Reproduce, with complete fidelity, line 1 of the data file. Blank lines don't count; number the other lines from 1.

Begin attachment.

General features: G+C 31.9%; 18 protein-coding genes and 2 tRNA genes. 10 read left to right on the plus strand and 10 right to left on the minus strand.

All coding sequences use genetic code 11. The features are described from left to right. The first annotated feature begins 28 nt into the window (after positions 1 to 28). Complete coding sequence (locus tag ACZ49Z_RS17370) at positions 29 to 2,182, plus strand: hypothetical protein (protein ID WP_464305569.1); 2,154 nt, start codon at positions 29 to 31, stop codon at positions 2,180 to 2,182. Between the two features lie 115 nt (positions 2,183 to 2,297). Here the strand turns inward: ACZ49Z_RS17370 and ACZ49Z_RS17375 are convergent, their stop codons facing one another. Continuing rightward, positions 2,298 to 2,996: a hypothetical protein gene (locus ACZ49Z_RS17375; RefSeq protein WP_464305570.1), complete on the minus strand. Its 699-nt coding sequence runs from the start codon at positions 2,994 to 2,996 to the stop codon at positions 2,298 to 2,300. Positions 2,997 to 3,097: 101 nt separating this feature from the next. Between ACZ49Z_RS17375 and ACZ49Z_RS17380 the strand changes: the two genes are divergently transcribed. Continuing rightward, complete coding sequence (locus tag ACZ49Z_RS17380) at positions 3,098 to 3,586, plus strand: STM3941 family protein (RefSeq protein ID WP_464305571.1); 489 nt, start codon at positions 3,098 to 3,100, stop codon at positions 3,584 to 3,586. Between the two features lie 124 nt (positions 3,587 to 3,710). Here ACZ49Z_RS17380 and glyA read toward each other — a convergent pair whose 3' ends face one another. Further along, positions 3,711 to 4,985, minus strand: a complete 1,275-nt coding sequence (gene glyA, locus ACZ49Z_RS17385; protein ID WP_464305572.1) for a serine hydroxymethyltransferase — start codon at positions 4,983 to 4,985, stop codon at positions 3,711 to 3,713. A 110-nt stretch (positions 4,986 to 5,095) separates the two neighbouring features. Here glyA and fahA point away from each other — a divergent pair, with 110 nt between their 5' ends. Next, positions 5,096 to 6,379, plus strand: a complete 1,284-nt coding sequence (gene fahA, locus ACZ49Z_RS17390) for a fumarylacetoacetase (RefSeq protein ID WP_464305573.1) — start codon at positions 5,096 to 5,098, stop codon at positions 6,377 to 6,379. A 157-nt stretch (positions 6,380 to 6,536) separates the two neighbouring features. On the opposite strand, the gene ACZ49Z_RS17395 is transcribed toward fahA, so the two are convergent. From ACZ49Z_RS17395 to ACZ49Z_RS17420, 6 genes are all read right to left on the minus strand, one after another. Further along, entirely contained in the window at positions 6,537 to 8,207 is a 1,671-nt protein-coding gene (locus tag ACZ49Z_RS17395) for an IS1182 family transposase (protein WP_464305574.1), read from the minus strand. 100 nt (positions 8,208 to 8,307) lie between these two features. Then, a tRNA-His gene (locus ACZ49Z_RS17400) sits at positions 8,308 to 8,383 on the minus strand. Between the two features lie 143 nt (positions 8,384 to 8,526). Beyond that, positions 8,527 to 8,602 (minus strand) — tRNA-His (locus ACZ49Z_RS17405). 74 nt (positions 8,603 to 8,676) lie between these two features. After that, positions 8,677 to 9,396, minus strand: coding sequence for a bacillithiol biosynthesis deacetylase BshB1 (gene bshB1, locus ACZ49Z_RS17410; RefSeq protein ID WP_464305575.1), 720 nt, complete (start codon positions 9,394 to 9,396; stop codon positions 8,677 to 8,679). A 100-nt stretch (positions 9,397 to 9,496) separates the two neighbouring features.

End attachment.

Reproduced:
General features: G+C 31.9%; 18 protein-coding genes and 2 tRNA genes. 10 read left to right on the plus strand and 10 right to left on the minus strand.